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QUOTE by RoBoTech
Bought a SW Model 10 with a 4" heavy barrel. It was a Birmingham
Police gun and had been carried but not shot very much.
I paid 85,00 from a Gun Store in Huntsville. They had 50-60 of them.
Went through about 20 to find the solid lockup and timing I wanted.
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Used revolvers scare me as I dont know enough to be able to find
a good one and fear I might get one that is worn and possibly not safe.
The above statement inplies that the guy found 19 pistols that had enough
wrong with them that he didnt want to buy them. And this is concerning
one of the Stalwart brands of the industry.

Can someone please comment on the referenced "lockup" and
"timing" mentioned above.

Thanks
 

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Piney Woods Moderator
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Man you got a good deal. Police trade ins are usually some of the best used revolvers on the market. A couple of quick things to check for is solid lock up and for any slack in the cylinder. The cylinder should not be able to be rotated any by hand when the gun is cocked and the cylinder should not move front to back on the cylinder pin. Most minor problems with revolvers can be corrected easily.
 

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When I check a used revolver I do the following (after making sure it is empty) and assuming it is a 6-shot weapon:

1. Open and close the cylinder 6 times, rotating the cylinder 1/6 turn before each time. This shows that the yoke and ejector rod are in line at least enough to avoid interfering with cylinder opening.

2. Cock the hammer very slowly with very light pressure from left thumb against the cylinder. Watch to see if the cylinder bolt locks into position at full cock on each chamber. This shows whether the revolver is "in time" and "carrys up" properly.

3. Repeat the above step double action.

4. With cylinder open, rotate it 1/6 turn and press ejector rod fully. Do this 6 times. This shows whether the ejector, yoke barrel and center pin are straight.

5. With hammer cocked, check for fore-and-aft or side-to-side play in the cylinder. Do this for each chamber. A little movement can be OK but if it is really noticeable it is a red flag. This checks for cylinder end shake. The cylinder should NOT contact the breech end of the barrel.

6. With hammer uncocked, try to move cylinder fore and aft, while watching the joint beyween the crane and the frame to see if the crane moves fore and aft. This checks for yoke endshake. Sometimes it is caused by swapping screws on the sideplate of a S&W (the screw that holds the yoke is a fitted screw and needs to go back in the same hole every time).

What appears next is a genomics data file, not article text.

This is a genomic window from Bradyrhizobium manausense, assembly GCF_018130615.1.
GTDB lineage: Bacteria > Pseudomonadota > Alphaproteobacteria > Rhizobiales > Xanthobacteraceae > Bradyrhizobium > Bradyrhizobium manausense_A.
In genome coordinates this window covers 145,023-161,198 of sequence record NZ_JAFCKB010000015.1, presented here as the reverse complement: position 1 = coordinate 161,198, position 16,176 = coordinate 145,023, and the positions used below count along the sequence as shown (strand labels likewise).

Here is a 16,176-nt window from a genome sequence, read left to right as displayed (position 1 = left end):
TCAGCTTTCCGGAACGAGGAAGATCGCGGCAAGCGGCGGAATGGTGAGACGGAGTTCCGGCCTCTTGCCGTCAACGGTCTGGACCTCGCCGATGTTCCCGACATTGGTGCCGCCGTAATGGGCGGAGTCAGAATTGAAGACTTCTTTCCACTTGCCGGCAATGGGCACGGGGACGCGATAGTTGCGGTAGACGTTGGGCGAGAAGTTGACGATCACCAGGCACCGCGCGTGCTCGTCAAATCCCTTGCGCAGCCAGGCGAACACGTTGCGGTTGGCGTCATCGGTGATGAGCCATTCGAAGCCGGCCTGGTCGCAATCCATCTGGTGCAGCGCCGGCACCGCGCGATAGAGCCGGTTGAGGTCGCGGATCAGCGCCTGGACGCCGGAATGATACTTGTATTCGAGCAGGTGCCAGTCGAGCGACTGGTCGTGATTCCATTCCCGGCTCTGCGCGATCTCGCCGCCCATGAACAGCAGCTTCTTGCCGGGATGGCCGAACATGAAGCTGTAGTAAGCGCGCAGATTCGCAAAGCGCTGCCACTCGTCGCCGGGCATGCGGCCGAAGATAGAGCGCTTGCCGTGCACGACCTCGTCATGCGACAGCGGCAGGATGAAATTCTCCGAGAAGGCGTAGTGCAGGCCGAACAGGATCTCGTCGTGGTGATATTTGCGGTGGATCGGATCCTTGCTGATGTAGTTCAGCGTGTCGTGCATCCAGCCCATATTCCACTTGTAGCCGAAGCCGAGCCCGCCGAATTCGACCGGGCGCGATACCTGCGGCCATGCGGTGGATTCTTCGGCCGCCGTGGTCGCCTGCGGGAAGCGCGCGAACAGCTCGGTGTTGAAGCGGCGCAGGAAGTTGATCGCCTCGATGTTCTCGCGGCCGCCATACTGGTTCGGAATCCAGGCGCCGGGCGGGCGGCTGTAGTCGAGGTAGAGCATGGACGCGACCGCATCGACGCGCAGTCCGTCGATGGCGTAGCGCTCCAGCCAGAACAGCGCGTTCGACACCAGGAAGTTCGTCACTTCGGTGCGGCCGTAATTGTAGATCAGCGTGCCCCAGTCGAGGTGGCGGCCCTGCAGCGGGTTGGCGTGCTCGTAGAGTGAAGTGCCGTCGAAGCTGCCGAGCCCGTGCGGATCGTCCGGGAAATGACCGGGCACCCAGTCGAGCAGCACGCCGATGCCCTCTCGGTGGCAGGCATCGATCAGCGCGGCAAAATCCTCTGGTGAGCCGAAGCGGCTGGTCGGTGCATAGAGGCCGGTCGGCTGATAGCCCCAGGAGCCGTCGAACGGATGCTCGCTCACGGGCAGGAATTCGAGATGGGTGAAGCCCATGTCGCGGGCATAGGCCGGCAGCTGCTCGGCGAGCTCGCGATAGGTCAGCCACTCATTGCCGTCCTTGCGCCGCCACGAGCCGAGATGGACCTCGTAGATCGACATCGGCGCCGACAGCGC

6. With hammer cocked, press on back of hammer with about 10-15 pounds of thumb pressure. The hammer should not fall. This ensures the sear is not broken.

7. Dry fire 6 times double action and 6 times single action to check trigger pull.

8. Take a good look at the revolver for such things as loose sights, missing or buggered screws, obvious excessive wear, rust, or a crooked barrel (I have seen a few).

If you find something wrong, it may not be the end of the world. For example, both yoke and cylinder endshake on a S&W can be repaired in about 10 minutes with no need for parts by somebody who knows what to do. Most other repairs are pretty simple and S&W or Ruger will usually fix them for free.

Sometimes I have identified a problem that would cost $20.00 to repair and have gotten more than that knocked off the price of the gun. As long as the frame, yoke and barrel are OK, everything else can be fixed, so if you really want the gun and you have checked it thoroughly, get the best deal you can and write the check.
 

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It doesn't really matter, if you buy a Ruger or S&W, they will repair it and bring it back to factory specs for free. I don't know about other brands taking that good of care to their customers.
 

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One thing I would like to add is do NOT dry fire a rimfire revolver! Depending on model, you run the risk of breaking the firing pin and/or damaging the edge of the cylinders.
 

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When I dry fire a rimfire while inspecting a revolver, I always catch the hammer with my left thumb to cushion the fall and protect the firing pin and chamber edge.
 

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Thats also not an issue with Ruger's, you can dry fire them all you want, you'll never hurt one.
 

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well ruger has a good name.. but my 60 leaves nothing to fix or make better..imo..
just learn your gun..i just know it feels right an shoots right..never imagined i could hit much with a snubby ..but it was as easy as falling off a log,soon as i picked that gun up.. easiest gun to get to know ,i ever owned,, an thats whats got to happen for me to call a gun my carry shootin iron.. plus its a dang good black jack, face buster,, if i think i can get away with not shootin them.... jmo slim..
 
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